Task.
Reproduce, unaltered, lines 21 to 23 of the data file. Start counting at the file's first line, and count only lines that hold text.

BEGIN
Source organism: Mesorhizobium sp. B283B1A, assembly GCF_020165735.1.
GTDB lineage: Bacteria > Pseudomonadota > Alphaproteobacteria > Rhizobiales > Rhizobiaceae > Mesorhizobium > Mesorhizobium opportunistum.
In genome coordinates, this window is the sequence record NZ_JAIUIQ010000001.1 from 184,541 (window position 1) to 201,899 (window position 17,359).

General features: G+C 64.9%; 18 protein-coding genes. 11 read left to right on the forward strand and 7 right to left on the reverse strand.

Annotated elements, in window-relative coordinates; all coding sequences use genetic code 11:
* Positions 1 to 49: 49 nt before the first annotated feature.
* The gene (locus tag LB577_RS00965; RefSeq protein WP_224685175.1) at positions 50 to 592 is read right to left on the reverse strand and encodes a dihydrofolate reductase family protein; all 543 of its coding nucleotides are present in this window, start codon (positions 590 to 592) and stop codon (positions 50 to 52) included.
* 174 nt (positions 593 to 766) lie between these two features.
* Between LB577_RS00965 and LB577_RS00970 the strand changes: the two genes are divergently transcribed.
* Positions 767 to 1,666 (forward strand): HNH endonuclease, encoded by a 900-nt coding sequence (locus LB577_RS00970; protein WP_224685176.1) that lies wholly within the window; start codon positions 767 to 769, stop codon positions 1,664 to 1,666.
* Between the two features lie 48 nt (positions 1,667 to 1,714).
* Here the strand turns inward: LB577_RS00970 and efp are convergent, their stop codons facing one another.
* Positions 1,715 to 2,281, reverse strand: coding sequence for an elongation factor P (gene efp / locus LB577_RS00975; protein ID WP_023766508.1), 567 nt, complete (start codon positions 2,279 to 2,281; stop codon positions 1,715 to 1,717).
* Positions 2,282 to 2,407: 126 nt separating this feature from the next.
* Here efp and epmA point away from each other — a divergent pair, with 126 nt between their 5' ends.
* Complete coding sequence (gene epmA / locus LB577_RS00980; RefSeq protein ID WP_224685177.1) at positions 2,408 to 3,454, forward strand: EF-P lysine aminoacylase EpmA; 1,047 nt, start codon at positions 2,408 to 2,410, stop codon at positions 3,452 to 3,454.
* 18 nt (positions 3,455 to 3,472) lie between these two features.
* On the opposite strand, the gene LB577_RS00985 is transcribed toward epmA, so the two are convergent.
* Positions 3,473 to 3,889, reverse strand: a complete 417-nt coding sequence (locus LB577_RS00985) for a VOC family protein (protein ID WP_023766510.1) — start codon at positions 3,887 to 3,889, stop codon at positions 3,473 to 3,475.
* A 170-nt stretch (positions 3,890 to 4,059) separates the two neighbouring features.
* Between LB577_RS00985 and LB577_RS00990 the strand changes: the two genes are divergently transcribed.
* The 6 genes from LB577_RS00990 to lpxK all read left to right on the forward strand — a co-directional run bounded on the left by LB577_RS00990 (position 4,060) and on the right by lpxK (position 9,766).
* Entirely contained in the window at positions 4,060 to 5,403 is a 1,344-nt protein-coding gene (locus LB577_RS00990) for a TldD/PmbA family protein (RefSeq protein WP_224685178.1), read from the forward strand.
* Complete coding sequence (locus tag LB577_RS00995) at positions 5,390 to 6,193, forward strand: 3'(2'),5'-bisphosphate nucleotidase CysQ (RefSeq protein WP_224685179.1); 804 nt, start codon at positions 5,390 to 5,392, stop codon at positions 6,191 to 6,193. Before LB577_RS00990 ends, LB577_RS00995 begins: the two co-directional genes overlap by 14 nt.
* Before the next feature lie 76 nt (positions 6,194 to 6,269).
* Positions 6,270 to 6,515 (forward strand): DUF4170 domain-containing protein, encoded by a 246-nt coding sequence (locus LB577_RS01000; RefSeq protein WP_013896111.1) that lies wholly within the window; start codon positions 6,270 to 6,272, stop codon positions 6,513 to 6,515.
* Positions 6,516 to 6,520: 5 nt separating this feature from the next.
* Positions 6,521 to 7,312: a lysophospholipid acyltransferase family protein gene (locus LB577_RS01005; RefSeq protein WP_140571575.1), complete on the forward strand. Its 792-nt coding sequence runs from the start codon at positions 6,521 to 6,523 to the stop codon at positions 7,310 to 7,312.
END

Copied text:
* Between LB577_RS00985 and LB577_RS00990 the strand changes: the two genes are divergently transcribed.
* The 6 genes from LB577_RS00990 to lpxK all read left to right on the forward strand — a co-directional run bounded on the left by LB577_RS00990 (position 4,060) and on the right by lpxK (position 9,766).
* Entirely contained in the window at positions 4,060 to 5,403 is a 1,344-nt protein-coding gene (locus LB577_RS00990) for a TldD/PmbA family protein (RefSeq protein WP_224685178.1), read from the forward strand.